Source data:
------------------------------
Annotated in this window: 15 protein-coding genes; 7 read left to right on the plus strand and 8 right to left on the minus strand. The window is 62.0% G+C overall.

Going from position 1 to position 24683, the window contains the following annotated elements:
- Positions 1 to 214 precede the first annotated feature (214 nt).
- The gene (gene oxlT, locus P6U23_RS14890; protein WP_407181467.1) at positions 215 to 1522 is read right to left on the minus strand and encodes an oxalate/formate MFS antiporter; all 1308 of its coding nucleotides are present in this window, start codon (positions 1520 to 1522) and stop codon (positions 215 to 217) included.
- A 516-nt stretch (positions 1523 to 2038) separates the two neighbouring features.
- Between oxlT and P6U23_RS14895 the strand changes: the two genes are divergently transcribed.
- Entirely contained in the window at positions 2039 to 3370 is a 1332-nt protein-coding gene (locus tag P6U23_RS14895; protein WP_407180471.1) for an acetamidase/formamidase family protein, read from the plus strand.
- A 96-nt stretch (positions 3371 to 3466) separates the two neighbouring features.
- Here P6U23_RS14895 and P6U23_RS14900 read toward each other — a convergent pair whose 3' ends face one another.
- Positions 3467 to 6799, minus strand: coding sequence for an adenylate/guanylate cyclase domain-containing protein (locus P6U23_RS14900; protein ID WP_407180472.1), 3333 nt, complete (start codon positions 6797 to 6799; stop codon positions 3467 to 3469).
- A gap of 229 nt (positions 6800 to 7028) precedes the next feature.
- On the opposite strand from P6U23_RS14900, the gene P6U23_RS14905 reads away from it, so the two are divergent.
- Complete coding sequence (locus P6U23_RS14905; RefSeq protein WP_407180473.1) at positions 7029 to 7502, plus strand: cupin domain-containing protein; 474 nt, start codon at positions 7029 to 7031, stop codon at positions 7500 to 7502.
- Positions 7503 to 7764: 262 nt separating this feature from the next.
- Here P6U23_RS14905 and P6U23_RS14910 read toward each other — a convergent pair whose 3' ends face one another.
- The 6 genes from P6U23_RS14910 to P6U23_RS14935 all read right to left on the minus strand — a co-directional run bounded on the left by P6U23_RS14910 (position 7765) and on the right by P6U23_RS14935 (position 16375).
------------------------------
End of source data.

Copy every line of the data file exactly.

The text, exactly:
Annotated in this window: 15 protein-coding genes; 7 read left to right on the plus strand and 8 right to left on the minus strand. The window is 62.0% G+C overall.

Going from position 1 to position 24683, the window contains the following annotated elements:
- Positions 1 to 214 precede the first annotated feature (214 nt).
- The gene (gene oxlT, locus P6U23_RS14890; protein WP_407181467.1) at positions 215 to 1522 is read right to left on the minus strand and encodes an oxalate/formate MFS antiporter; all 1308 of its coding nucleotides are present in this window, start codon (positions 1520 to 1522) and stop codon (positions 215 to 217) included.
- A 516-nt stretch (positions 1523 to 2038) separates the two neighbouring features.
- Between oxlT and P6U23_RS14895 the strand changes: the two genes are divergently transcribed.
- Entirely contained in the window at positions 2039 to 3370 is a 1332-nt protein-coding gene (locus tag P6U23_RS14895; protein WP_407180471.1) for an acetamidase/formamidase family protein, read from the plus strand.
- A 96-nt stretch (positions 3371 to 3466) separates the two neighbouring features.
- Here P6U23_RS14895 and P6U23_RS14900 read toward each other — a convergent pair whose 3' ends face one another.
- Positions 3467 to 6799, minus strand: coding sequence for an adenylate/guanylate cyclase domain-containing protein (locus P6U23_RS14900; protein ID WP_407180472.1), 3333 nt, complete (start codon positions 6797 to 6799; stop codon positions 3467 to 3469).
- A gap of 229 nt (positions 6800 to 7028) precedes the next feature.
- On the opposite strand from P6U23_RS14900, the gene P6U23_RS14905 reads away from it, so the two are divergent.
- Complete coding sequence (locus P6U23_RS14905; RefSeq protein WP_407180473.1) at positions 7029 to 7502, plus strand: cupin domain-containing protein; 474 nt, start codon at positions 7029 to 7031, stop codon at positions 7500 to 7502.
- Positions 7503 to 7764: 262 nt separating this feature from the next.
- Here P6U23_RS14905 and P6U23_RS14910 read toward each other — a convergent pair whose 3' ends face one another.
- The 6 genes from P6U23_RS14910 to P6U23_RS14935 all read right to left on the minus strand — a co-directional run bounded on the left by P6U23_RS14910 (position 7765) and on the right by P6U23_RS14935 (position 16375).